Panic buttons

Financial panic has a huge role to play in deciding the fate of Greece. How do we disentangle real from inflated fear?

largeThere’s a high-stakes game of chicken being played in the run-up to the Greek elections. This is certainly an unstable time for the markets, but how much of the financial panic is being stirred up by those with vested interests in  the chaos? Fingers are being pointed at the government, New Democracy; meanwhile the banking sector in Greece wants to avoid the turmoil that is certain to come if Syriza takes power, due to its plan to renegotiate the country’s debt. Added to this dynamic is the spin of the government-aligned media. There is no such thing, in other words, as neutrality. So how are we to know what’s going on?

The bank run

There are reports that more than 3 billion euros in deposits were withdrawn from the Greek banking system in December. This has been framed by some in the mainstream media as a response to the political insecurity of elections, and anticipated chaos if Syriza is to take power and try for a New European Deal for Greece. Yet what does the withdrawing deposits really signify? Other commentators have suggested that this is simply a trend of the season (people spend their savings over the Christmas period) and a positive sign that the public are responding to the slight but significant uptick recently in the Greek economy. December is also the month Greeks pay their annual taxes, contributing to even higher spending around the holidays.

The picture is not simple. Some savers are no doubt moving their money abroad. The combination of political turmoil and Syriza’s pledge to clamp down on corruption, tax evasion, and to raise taxes on the rich, is bound to cause some flight. But this doesn’t approach the scale of the bank run before the last general elections in 2012. It is hard to determine the facts behind the total money withdrawn, and the 3 billion headline is being used by the government in their attempts to frighten voters.

Of course, fear fuels fear – this is how bank runs snowball out of control. Advising savers to take their money out of Greek banks, as several international publications have done, is just the natural conclusion of scare-mongering by the government itself. It’s the sign of a desperate Prime Minister: Samaras has little to lose in feeding financial panic with elections looming that promise to oust him from power.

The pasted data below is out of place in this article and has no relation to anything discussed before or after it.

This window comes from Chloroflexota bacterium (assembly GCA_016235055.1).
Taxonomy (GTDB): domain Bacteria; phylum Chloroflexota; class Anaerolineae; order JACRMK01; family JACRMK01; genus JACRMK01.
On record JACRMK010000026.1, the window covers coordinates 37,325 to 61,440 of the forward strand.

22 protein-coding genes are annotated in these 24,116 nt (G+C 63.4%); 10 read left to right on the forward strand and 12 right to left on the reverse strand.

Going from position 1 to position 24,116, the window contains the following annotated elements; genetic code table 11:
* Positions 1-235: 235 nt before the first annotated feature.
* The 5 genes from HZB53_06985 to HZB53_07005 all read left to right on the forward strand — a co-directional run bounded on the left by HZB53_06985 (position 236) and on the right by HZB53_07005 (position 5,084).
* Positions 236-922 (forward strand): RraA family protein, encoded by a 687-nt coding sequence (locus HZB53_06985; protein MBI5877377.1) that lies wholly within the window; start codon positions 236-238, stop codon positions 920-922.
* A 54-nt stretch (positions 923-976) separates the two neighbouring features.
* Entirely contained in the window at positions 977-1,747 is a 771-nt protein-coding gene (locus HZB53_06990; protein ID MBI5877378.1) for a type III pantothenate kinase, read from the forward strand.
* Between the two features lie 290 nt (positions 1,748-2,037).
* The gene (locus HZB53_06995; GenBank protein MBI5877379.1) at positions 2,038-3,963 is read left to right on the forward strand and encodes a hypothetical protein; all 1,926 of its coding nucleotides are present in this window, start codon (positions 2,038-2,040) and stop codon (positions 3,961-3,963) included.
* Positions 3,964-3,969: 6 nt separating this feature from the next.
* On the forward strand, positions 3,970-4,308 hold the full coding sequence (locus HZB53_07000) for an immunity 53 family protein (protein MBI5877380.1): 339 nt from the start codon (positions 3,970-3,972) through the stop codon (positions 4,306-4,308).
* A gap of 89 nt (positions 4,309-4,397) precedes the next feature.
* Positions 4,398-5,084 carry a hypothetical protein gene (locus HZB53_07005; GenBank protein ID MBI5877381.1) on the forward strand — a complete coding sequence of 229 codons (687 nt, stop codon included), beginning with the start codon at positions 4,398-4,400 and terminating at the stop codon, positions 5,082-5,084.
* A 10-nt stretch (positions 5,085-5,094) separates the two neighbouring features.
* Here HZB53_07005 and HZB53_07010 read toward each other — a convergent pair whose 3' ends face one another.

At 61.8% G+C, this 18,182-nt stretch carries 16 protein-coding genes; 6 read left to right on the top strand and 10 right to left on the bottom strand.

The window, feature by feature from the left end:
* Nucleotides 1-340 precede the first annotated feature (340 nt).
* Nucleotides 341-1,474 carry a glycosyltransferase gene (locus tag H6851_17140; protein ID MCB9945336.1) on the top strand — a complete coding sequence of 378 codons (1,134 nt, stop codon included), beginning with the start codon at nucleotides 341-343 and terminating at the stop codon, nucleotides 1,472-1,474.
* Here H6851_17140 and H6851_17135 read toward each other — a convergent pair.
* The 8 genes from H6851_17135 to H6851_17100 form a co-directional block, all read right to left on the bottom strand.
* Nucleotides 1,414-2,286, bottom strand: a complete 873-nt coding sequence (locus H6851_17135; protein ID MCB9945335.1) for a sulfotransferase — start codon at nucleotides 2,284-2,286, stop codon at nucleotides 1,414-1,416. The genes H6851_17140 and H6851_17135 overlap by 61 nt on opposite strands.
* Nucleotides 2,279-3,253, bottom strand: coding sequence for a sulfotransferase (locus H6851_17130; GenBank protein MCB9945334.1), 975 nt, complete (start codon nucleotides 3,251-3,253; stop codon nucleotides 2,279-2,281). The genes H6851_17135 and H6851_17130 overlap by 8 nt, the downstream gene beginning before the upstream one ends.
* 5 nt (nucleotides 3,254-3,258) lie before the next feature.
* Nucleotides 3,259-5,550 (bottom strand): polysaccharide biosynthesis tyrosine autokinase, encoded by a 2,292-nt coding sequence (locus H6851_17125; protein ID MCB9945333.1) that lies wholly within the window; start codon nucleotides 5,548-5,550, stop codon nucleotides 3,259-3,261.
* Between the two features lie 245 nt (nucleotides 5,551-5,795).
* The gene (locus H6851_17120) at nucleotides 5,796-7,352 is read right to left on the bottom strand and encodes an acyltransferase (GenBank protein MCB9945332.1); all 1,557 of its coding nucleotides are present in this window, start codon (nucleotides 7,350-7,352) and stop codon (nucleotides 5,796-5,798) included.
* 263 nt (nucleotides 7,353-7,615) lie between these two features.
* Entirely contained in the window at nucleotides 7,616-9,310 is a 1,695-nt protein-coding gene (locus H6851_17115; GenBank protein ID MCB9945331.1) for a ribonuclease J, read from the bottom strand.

The liquidity crisis

Late last week, four Greek banks engaged in what has also-been called a ‘bank run’ by some publications. This means they have sought emergency funds from the European Central Bank (ECB), through Greece’s central bank. Again this has been framed as part of the chaos in the run-up to the possible victory of an anti-austerity, anti-memorandum party.

There is a wider backdrop: the ECB’s plans to launch the biggest stimulus package for Euro countries thus far – a major programme of quantitative easing. As Paul Mason sets out in more detail here, it’s a programme that – in practice – may exclude Greece. Instead of sharing the risk across the Eurozone, national central banks may have to assume their own risk, which effectively sidelines Greece.

Greek banks would be asking for assistance regardless of the election result. The country worst hit by Europe’s austerity policies, may be the one frozen out of the latest ‘rescue’ package. The probability of a Syriza win and a renegotiating of the debt is complicating and adding to the liquidity crisis, but it is not the factor ‘causing’ a ‘precautionary bank-run’.

Grexit

The most obvious cause of panic is over the possibility of Greece exiting the euro. As set out in our previous blog, ‘Is Syriza still a coalition?‘ there is some confusion around the party’s policy on this, caused by media running with the personal positions of leading figures in Syriza, rather than the party line. The party wishes to remain in the Euro, but wants to negotiate a writing down of the country’s public debt by at least 50%, and a moratorium on servicing what remains. The details on the context for negotiation are set out in their Thessaloniki Programme.

Angela Merkel was quick to stamp out claims last week that the German government was preparing for a Greek exit. It seems clear now that she will at least sit down at the negotiation table with Tsipras. Of course, if negotiations fail, Greece under Syriza could still be pushed out of the Euro. The risk is very real, yet assertions of an immediate ‘Grexit’ – a major Greek outlet floated the possibility today that this could occur as early as Thursday – are jumping the gun.

Neutrality?

We should remember that this is a country in which the head of the Greek Central Bank, a nominally independent body, is the former Greek finance minister Yannis Stournaras, the man who led the implementation of brutal austerity – albeit from a technocratic position, not as a member of a political party. Applauded for ‘stabilising’ the Greek economy, and appointed to the bank to effectively carry on that role, it is safe to say that Stournaras is no great fan of Syriza’s anti-austerity agenda.

There have been hints that Syriza may try and remove Stournaras from this position once in power, appointing a figure they can trust to navigate the negotiations smoothly. Greece’s blood-pressure levels will not only play a crucial role on election day. The game of financial chicken won’t stop with the expected win of Syriza, but will continue throughout the negotiations, which could run for much of this year. The real test for leader Alexis Tsipras will be whether he can steer the country, and his party, through this turmoil and out the other side. This means stopping the country from reaching for the panic buttons.

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